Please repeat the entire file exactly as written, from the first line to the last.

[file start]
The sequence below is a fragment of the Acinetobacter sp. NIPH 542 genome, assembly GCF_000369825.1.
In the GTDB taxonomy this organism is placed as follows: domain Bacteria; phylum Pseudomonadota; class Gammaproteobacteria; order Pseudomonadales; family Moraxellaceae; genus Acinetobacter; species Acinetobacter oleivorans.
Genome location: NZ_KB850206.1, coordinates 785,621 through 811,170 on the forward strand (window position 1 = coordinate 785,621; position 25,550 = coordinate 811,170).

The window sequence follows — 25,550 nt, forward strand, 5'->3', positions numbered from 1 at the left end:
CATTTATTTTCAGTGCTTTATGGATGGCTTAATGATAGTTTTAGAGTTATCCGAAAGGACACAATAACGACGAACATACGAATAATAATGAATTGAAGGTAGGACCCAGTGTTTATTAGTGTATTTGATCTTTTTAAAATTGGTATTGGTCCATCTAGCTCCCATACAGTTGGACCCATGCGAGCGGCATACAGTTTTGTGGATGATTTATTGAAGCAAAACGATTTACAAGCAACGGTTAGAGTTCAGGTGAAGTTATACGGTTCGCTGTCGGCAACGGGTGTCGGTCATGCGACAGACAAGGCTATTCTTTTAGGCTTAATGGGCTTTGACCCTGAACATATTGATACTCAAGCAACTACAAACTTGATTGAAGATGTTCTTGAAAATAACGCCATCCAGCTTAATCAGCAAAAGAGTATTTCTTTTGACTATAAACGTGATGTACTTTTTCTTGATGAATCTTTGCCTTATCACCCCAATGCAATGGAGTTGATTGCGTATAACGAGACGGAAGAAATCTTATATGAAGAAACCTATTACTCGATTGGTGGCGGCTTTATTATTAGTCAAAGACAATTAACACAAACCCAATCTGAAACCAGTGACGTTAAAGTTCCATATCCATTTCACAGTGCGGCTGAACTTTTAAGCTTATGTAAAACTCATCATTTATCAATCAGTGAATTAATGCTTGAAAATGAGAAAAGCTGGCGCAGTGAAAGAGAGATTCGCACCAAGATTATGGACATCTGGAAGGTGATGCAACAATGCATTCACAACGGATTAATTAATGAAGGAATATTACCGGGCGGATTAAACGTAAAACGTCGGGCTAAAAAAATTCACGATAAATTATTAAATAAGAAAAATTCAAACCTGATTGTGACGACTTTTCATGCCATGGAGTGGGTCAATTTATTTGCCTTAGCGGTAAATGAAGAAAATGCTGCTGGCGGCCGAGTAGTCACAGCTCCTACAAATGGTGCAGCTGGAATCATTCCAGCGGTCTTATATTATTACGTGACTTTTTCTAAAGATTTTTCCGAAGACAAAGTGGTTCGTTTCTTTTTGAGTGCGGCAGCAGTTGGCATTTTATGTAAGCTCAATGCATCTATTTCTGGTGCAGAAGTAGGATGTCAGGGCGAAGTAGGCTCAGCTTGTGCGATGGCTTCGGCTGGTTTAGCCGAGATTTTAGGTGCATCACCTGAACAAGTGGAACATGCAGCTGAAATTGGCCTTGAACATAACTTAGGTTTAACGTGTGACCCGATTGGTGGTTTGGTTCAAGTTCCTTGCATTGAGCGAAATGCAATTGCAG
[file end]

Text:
The sequence below is a fragment of the Acinetobacter sp. NIPH 542 genome, assembly GCF_000369825.1.
In the GTDB taxonomy this organism is placed as follows: domain Bacteria; phylum Pseudomonadota; class Gammaproteobacteria; order Pseudomonadales; family Moraxellaceae; genus Acinetobacter; species Acinetobacter oleivorans.
Genome location: NZ_KB850206.1, coordinates 785,621 through 811,170 on the forward strand (window position 1 = coordinate 785,621; position 25,550 = coordinate 811,170).

The window sequence follows — 25,550 nt, forward strand, 5'->3', positions numbered from 1 at the left end:
CATTTATTTTCAGTGCTTTATGGATGGCTTAATGATAGTTTTAGAGTTATCCGAAAGGACACAATAACGACGAACATACGAATAATAATGAATTGAAGGTAGGACCCAGTGTTTATTAGTGTATTTGATCTTTTTAAAATTGGTATTGGTCCATCTAGCTCCCATACAGTTGGACCCATGCGAGCGGCATACAGTTTTGTGGATGATTTATTGAAGCAAAACGATTTACAAGCAACGGTTAGAGTTCAGGTGAAGTTATACGGTTCGCTGTCGGCAACGGGTGTCGGTCATGCGACAGACAAGGCTATTCTTTTAGGCTTAATGGGCTTTGACCCTGAACATATTGATACTCAAGCAACTACAAACTTGATTGAAGATGTTCTTGAAAATAACGCCATCCAGCTTAATCAGCAAAAGAGTATTTCTTTTGACTATAAACGTGATGTACTTTTTCTTGATGAATCTTTGCCTTATCACCCCAATGCAATGGAGTTGATTGCGTATAACGAGACGGAAGAAATCTTATATGAAGAAACCTATTACTCGATTGGTGGCGGCTTTATTATTAGTCAAAGACAATTAACACAAACCCAATCTGAAACCAGTGACGTTAAAGTTCCATATCCATTTCACAGTGCGGCTGAACTTTTAAGCTTATGTAAAACTCATCATTTATCAATCAGTGAATTAATGCTTGAAAATGAGAAAAGCTGGCGCAGTGAAAGAGAGATTCGCACCAAGATTATGGACATCTGGAAGGTGATGCAACAATGCATTCACAACGGATTAATTAATGAAGGAATATTACCGGGCGGATTAAACGTAAAACGTCGGGCTAAAAAAATTCACGATAAATTATTAAATAAGAAAAATTCAAACCTGATTGTGACGACTTTTCATGCCATGGAGTGGGTCAATTTATTTGCCTTAGCGGTAAATGAAGAAAATGCTGCTGGCGGCCGAGTAGTCACAGCTCCTACAAATGGTGCAGCTGGAATCATTCCAGCGGTCTTATATTATTACGTGACTTTTTCTAAAGATTTTTCCGAAGACAAAGTGGTTCGTTTCTTTTTGAGTGCGGCAGCAGTTGGCATTTTATGTAAGCTCAATGCATCTATTTCTGGTGCAGAAGTAGGATGTCAGGGCGAAGTAGGCTCAGCTTGTGCGATGGCTTCGGCTGGTTTAGCCGAGATTTTAGGTGCATCACCTGAACAAGTGGAACATGCAGCTGAAATTGGCCTTGAACATAACTTAGGTTTAACGTGTGACCCGATTGGTGGTTTGGTTCAAGTTCCTTGCATTGAGCGAAATGCAATTGCAG